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Inside edge

Why on earth does everybody rush around with last-minute Isa applications? Why do investment managers set up handy drop-off points up to midnight on April 5 each year? Why do personal finance supplements grow fat with recommendations, statistics and advertisements?

Is it because we care so much about investors that we cannot bear the thought of them missing out on all those juicy (allegedly) tax breaks? Or is it because the salesperson in us knows that there is nothing like a deadline to boost sales?

Effectively, we are all – fund managers, advisers and the media – engaged in an unspoken pact designed to corral investors through the purchasing channel and boost our funds under management/commission/advertising revenue. We have become the equivalent of the old motor industry trap brought about by the annual licence plate change in August.

But, for the investor, is investing a lump sum in the first quarter each year really a rational way of investing?

Nobody can tell for sure whether an annual lump sum will turn out better or worse than the same money invested on a monthly basis.

But you can be sure that when you invest monthly, you get a lower-risk profile for your return.

Just as investing in a collective fund gives you stock diversification and protection from stock-specific risk, investing monthly gives you price diversification and therefore protection from a sudden fall in the market (price risk).

So, unless the investor, or their adviser, believes they have special skills in calling the market, monthly savings are a better bet. This is particularly the case if we are being asked to make a call on the basis of investing in the first quarter year after year.

Notwithstanding this harsh reality, the fact is that advisers should be reviewing clients&#39 affairs at least once a year. When they do review the direction of a client&#39s monthly savings, they should consider investment trusts very carefully.

Of course, the sector has suffered from some negative publicity concerning split-capital investment trusts but it would nonetheless be a severe dereliction to ignore investment trusts altogether as a result. Even in the split-capital sector, there are many trusts that have no bank debt and no investment in other splits. Many people in the industry believe there are some real buying opportunities here as their share prices have been caught in the crossfire.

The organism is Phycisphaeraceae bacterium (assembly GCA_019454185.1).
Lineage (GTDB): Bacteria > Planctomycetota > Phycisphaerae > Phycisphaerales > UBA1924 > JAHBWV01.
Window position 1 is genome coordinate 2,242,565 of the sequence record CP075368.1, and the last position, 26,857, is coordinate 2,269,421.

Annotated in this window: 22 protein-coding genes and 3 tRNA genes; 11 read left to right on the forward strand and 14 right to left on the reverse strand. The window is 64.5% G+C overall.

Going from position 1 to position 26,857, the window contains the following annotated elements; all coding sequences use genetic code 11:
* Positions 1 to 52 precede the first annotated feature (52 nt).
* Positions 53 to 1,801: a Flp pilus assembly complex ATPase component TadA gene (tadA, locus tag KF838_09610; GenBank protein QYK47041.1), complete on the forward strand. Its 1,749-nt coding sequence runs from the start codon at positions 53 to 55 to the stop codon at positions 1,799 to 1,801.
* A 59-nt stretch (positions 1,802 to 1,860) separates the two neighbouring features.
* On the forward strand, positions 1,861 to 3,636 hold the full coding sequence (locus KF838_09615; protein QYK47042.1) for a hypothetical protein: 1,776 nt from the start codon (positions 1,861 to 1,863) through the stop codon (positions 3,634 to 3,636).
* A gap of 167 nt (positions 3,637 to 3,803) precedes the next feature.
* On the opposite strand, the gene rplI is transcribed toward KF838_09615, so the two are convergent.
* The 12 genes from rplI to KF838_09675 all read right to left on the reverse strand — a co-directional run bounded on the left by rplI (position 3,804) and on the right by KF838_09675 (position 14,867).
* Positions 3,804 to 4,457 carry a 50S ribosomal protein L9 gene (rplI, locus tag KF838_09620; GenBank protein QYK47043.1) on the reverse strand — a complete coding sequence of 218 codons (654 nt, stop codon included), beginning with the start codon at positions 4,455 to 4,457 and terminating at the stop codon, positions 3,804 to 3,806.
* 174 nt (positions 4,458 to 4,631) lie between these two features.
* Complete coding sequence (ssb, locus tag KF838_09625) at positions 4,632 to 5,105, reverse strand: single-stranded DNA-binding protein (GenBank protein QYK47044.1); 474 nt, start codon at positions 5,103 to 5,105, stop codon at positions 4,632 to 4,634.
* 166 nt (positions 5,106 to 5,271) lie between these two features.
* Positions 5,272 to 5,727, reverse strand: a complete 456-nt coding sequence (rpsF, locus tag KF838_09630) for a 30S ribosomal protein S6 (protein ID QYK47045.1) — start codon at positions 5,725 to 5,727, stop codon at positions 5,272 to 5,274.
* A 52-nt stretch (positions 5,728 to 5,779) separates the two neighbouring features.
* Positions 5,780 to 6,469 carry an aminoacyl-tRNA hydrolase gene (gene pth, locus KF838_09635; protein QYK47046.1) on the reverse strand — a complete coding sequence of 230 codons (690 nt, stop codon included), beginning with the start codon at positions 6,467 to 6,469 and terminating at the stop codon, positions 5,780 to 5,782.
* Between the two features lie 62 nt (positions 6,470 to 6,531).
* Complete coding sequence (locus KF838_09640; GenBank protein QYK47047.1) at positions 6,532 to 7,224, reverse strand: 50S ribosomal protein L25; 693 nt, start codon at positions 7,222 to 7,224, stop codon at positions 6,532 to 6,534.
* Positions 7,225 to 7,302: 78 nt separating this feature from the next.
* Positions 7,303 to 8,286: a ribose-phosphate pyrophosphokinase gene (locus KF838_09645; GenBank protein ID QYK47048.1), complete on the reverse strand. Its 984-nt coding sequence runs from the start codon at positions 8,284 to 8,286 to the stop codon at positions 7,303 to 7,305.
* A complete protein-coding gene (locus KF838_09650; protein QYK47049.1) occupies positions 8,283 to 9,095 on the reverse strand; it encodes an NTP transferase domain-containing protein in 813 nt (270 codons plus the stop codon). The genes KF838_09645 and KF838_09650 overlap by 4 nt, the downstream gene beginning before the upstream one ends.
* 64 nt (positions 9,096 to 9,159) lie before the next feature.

Conventional investment trusts offer the widest range of collective investments at some of the lowest prices. With independent boards and some of the lowest charges around, they represent a great choice for private investors.

Monthly savings plans also deliver benefits to fund managers, advisers and the media. For managers, the lump sum is very vulnerable to a loss of confidence. With monthly savings, those investments keep coming in, come rain or shine. Initially, there is less money under management and greater admin costs but this is more than outweighed by the long-term benefits. There is a greater chance that a monthly saver will continue next year&#39s Isa with you rather than a lump-sum investor who is self-certifiably promiscuous.

Advisers can benefit from monthly savings by staggering clients&#39 annual reviews. A redirection can be selected at any time without compromising the Isa tax break.

The media could benefit from a more consistent flow of advertising revenue. I would benefit personally from having to read through fewer Isa supplements, guides and other marketing promotions in a two-month period. But, most of all, the winner would be the client.

Daniel Godfrey is director general of the Association of Investment Trust Companies

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